Estimates for the age of the formation range from the late Mesoproterozoic Era (about 1.03 to 1.07 billion years ago) to Middle Cambrian, though early geologists believed that it may have dated from as recently as the Upper Cambrian. The age is constrained from 1100 to 540 million years ago as the Jacobsville Formation is bounded above and below by the Munising Formation and the Oronto Group, respectively. However, the age of the sandstone has been difficult to determine. The terrestrial (i.e. non-marine) origin of the Jacobsville means that it contains no fossils with which to date the formation and paleocurrent direction cannot be used to determine its age. Additionally, it contains no igneous intrusions to place a lower bound on age, it provides no paleomagnetic data, and few exposures of the sandstone show its stratigraphic relationship to other formations. Because the Jacobsville Formation fills a portion of the rift that formed Lake Superior, it is generally assigned a late Precambrian age in the United States. This constraint is not present in Canada, so the formation is considered to be of Cambrian age there.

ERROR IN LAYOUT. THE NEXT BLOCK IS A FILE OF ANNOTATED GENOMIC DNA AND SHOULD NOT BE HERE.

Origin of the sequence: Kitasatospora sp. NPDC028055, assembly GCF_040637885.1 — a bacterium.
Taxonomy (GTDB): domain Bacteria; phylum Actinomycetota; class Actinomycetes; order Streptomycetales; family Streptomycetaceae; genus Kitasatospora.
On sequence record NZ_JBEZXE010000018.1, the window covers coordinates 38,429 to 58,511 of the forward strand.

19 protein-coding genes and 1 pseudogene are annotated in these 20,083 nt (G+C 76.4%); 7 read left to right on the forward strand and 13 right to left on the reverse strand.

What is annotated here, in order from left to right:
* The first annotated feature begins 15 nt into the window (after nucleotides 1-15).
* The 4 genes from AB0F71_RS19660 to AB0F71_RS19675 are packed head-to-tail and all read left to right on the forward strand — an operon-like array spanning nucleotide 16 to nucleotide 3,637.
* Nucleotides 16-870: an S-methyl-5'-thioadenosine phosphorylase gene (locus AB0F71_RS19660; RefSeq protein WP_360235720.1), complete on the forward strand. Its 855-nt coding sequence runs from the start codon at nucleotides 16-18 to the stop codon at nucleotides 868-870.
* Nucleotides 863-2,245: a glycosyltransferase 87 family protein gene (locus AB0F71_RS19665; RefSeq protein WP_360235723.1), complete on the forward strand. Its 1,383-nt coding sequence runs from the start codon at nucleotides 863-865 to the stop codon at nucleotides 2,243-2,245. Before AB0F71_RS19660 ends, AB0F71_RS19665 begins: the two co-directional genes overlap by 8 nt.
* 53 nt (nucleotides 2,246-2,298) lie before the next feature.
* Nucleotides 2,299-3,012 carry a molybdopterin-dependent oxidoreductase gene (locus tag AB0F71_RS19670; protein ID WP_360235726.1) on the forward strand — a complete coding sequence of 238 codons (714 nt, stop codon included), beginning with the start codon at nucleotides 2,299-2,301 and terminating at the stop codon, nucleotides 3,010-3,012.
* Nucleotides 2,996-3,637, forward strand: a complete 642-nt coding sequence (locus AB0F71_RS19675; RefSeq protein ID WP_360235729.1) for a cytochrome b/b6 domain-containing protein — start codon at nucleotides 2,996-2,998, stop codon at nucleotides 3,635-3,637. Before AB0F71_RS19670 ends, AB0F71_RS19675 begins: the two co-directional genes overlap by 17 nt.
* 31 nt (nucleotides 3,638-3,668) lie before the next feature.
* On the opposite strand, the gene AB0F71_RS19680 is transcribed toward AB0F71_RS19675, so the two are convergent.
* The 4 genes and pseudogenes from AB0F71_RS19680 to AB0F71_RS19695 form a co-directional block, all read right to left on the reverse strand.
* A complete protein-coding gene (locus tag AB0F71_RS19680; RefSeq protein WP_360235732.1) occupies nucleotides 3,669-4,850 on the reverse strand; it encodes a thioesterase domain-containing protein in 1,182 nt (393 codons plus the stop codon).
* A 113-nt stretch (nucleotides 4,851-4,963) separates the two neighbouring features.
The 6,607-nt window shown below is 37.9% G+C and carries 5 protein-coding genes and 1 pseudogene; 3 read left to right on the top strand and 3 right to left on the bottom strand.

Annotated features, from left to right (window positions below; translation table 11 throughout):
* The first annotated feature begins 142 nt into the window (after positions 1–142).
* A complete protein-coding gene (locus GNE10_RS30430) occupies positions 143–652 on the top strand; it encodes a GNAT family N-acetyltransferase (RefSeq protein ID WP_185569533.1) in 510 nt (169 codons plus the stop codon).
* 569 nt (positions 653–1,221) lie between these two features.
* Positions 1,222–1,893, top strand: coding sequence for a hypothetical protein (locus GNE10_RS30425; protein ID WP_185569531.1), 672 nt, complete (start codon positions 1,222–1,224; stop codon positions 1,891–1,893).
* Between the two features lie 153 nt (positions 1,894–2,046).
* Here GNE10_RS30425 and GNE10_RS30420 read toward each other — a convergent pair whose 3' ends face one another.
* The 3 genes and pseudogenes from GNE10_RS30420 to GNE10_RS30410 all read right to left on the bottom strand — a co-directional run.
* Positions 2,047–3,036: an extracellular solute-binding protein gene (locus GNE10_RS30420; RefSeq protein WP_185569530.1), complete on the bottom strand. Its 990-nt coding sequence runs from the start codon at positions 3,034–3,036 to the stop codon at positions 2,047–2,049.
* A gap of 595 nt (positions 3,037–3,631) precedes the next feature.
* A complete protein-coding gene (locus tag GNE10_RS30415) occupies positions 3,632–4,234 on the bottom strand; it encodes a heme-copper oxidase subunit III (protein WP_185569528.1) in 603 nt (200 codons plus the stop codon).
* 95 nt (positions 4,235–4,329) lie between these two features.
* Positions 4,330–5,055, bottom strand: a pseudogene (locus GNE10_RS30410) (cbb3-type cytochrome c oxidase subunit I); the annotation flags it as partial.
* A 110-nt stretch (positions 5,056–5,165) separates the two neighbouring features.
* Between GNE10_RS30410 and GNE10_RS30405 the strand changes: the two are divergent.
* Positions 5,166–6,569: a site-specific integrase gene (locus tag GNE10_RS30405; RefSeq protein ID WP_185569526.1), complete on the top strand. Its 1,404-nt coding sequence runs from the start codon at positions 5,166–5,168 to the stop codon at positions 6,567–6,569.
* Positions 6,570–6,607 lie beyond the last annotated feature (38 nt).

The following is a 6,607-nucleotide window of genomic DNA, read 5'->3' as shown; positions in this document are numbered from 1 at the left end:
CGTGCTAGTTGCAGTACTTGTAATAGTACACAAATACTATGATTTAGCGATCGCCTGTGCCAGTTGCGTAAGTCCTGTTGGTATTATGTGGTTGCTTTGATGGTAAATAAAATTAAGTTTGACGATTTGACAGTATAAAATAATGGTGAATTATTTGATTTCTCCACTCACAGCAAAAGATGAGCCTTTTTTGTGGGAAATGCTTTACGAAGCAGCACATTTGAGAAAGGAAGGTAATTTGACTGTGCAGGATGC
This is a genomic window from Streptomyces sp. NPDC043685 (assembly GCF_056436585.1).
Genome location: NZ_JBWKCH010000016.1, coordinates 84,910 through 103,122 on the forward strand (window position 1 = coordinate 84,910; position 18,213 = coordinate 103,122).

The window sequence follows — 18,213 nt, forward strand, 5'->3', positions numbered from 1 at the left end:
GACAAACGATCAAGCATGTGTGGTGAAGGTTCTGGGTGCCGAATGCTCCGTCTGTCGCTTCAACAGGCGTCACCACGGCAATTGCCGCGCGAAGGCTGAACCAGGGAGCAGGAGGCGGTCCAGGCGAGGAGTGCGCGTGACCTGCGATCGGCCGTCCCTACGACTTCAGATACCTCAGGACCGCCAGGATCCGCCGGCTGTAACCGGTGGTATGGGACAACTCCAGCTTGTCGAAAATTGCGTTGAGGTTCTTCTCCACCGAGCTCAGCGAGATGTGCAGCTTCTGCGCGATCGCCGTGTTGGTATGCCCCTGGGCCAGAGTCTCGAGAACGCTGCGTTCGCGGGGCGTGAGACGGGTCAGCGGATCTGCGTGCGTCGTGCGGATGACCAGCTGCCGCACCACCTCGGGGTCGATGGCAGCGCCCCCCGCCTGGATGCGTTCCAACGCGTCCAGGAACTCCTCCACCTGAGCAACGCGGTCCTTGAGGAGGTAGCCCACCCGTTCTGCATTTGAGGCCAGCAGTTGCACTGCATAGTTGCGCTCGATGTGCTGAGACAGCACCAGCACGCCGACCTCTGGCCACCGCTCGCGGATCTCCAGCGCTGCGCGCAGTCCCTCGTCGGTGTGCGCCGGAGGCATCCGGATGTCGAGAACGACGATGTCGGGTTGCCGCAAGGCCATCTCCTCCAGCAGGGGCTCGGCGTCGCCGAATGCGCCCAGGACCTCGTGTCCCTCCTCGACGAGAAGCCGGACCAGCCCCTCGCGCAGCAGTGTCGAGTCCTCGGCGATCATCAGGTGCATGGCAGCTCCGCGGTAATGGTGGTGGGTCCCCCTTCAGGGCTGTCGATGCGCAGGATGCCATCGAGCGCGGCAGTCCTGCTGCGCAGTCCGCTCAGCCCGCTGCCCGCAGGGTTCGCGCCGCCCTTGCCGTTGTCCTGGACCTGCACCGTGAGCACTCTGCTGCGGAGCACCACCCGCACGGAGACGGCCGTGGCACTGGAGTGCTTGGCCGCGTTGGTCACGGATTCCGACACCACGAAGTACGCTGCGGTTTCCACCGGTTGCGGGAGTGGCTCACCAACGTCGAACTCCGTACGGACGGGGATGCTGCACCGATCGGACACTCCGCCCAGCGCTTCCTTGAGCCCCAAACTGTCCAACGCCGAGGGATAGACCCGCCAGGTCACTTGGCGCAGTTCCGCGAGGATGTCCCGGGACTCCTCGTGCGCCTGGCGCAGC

A study in 2010 suggested a likely time of formation at 940 to 910 million years ago. As the Jacobsville formation contains no glacial deposits, it could not have formed during a Snowball Earth event, thus eliminating most of the recent half of the Neoproterozoic Era (approximately 760 to 542 million years ago). In addition, as the overlying and similarly-formed Munising Formation contains a number of fossils while the Jacobsville Formation does not, it is likely that the Jacobsville predates the evolution of macroscopic life at about 800 million years ago. However, further refinement of the period from 1000 to 800 million years ago remains uncertain.